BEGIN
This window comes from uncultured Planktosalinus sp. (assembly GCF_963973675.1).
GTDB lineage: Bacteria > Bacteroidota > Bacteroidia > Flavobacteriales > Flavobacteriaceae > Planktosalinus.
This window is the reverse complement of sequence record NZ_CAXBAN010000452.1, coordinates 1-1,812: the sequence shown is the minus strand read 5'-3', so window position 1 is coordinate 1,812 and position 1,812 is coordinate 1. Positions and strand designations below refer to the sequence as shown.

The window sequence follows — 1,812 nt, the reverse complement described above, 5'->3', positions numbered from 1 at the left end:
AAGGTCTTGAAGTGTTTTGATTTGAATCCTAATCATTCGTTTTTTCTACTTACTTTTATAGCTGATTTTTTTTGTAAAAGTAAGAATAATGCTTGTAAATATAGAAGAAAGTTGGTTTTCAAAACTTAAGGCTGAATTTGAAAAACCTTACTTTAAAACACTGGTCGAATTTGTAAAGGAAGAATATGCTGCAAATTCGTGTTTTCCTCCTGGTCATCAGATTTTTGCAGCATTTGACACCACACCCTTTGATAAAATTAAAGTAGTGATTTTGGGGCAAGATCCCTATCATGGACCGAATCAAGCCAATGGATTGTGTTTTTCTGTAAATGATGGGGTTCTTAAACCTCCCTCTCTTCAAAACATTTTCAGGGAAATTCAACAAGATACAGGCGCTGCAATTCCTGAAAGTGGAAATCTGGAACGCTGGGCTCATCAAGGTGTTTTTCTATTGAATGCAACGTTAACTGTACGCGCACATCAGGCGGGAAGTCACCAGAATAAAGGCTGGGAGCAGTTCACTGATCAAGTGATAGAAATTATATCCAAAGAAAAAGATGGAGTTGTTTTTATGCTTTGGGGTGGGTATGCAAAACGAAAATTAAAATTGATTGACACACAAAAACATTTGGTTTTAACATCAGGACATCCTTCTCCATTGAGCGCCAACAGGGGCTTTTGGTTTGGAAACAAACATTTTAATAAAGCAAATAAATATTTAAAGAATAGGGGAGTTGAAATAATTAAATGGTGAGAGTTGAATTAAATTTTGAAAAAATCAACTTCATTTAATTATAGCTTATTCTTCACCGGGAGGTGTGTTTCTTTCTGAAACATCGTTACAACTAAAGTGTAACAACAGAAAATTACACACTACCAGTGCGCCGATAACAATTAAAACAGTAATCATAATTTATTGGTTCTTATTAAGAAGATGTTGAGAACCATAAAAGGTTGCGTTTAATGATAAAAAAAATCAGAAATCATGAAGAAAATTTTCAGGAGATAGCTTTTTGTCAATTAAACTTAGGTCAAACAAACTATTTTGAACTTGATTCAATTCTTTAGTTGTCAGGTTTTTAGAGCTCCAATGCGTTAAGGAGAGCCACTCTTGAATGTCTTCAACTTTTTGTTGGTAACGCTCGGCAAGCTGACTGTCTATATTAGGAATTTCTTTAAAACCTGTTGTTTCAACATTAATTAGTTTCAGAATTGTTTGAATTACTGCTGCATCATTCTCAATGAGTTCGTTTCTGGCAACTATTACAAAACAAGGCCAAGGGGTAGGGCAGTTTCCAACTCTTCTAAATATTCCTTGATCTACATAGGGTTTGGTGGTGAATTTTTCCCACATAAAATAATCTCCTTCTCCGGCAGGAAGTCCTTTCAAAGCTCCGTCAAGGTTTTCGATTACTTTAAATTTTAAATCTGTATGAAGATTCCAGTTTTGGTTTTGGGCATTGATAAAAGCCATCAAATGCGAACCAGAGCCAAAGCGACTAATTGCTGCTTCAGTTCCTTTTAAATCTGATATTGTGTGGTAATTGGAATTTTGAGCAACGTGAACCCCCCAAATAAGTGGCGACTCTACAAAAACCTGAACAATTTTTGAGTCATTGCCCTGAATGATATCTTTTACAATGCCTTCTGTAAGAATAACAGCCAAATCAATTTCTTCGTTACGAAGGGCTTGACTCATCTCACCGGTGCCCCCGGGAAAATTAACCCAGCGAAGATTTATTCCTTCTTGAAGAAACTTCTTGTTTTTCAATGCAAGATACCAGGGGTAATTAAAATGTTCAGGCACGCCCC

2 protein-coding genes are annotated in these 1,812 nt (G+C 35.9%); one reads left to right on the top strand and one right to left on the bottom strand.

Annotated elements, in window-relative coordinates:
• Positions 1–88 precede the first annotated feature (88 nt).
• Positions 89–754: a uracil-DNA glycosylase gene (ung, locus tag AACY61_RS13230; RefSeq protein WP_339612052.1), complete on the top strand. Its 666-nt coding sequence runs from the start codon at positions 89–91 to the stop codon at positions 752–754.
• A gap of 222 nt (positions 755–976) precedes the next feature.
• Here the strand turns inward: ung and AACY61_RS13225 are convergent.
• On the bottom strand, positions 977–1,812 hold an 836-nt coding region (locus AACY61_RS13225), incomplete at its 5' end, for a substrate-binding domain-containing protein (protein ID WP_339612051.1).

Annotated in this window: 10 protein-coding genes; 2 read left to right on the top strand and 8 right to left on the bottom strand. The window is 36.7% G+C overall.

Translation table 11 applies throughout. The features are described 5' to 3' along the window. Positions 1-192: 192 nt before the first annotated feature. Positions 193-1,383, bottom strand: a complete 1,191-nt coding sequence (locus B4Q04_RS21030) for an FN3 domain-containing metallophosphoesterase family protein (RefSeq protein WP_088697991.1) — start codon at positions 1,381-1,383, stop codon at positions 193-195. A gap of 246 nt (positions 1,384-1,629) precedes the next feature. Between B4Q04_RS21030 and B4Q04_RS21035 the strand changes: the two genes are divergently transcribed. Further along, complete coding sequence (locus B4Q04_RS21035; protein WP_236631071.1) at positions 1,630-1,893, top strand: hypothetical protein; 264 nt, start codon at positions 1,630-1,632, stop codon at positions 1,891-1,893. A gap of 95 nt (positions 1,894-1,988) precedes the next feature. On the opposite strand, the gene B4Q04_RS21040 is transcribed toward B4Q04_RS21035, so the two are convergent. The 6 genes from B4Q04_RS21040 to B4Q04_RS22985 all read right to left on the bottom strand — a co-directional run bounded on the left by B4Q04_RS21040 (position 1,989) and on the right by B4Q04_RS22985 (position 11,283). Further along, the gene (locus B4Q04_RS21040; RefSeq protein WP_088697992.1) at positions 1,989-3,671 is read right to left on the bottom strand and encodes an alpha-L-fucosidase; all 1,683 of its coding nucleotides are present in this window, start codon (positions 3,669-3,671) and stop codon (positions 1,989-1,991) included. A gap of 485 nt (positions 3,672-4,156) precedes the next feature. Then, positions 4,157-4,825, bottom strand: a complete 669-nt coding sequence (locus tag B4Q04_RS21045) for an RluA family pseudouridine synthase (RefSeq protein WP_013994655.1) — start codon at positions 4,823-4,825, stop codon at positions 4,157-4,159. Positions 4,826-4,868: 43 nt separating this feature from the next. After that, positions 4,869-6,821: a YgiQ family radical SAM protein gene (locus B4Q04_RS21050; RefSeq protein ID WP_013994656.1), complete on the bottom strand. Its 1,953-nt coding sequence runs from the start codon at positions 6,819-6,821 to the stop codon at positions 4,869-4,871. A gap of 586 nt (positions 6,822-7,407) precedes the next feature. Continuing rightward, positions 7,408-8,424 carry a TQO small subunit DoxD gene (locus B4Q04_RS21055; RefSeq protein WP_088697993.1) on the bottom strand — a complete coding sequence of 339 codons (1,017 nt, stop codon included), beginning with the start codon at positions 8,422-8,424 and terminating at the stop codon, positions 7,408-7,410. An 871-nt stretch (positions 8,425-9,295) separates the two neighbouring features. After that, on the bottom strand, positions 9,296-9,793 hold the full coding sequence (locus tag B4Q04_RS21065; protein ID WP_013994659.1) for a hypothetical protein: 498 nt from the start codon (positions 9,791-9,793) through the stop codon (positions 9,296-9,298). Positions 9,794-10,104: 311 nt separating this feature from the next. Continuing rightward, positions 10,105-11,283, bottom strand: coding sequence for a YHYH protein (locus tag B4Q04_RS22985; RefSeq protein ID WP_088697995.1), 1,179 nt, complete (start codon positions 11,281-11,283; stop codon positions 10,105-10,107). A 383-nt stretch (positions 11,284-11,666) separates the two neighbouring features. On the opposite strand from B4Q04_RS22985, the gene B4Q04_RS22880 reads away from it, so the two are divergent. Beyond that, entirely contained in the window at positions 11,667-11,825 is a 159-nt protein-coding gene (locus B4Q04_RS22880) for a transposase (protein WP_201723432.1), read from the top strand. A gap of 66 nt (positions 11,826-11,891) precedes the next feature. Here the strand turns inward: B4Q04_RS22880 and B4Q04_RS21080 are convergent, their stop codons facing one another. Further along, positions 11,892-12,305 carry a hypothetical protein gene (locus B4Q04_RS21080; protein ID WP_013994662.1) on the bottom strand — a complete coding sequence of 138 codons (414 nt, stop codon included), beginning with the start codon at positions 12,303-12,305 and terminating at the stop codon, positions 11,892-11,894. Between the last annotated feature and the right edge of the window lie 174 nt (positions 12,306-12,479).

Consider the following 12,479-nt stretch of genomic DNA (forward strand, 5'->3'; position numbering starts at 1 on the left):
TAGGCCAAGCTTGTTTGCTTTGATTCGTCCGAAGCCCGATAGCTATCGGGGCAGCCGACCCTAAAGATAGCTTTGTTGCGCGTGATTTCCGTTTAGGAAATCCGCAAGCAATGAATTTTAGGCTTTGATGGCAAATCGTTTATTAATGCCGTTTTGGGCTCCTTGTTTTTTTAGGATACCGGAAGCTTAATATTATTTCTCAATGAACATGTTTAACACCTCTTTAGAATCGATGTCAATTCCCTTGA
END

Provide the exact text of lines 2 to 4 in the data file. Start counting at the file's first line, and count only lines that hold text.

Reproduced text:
GTDB lineage: Bacteria > Bacteroidota > Bacteroidia > Flavobacteriales > Flavobacteriaceae > Planktosalinus.
This window is the reverse complement of sequence record NZ_CAXBAN010000452.1, coordinates 1-1,812: the sequence shown is the minus strand read 5'-3', so window position 1 is coordinate 1,812 and position 1,812 is coordinate 1. Positions and strand designations below refer to the sequence as shown.

The window sequence follows — 1,812 nt, the reverse complement described above, 5'->3', positions numbered from 1 at the left end: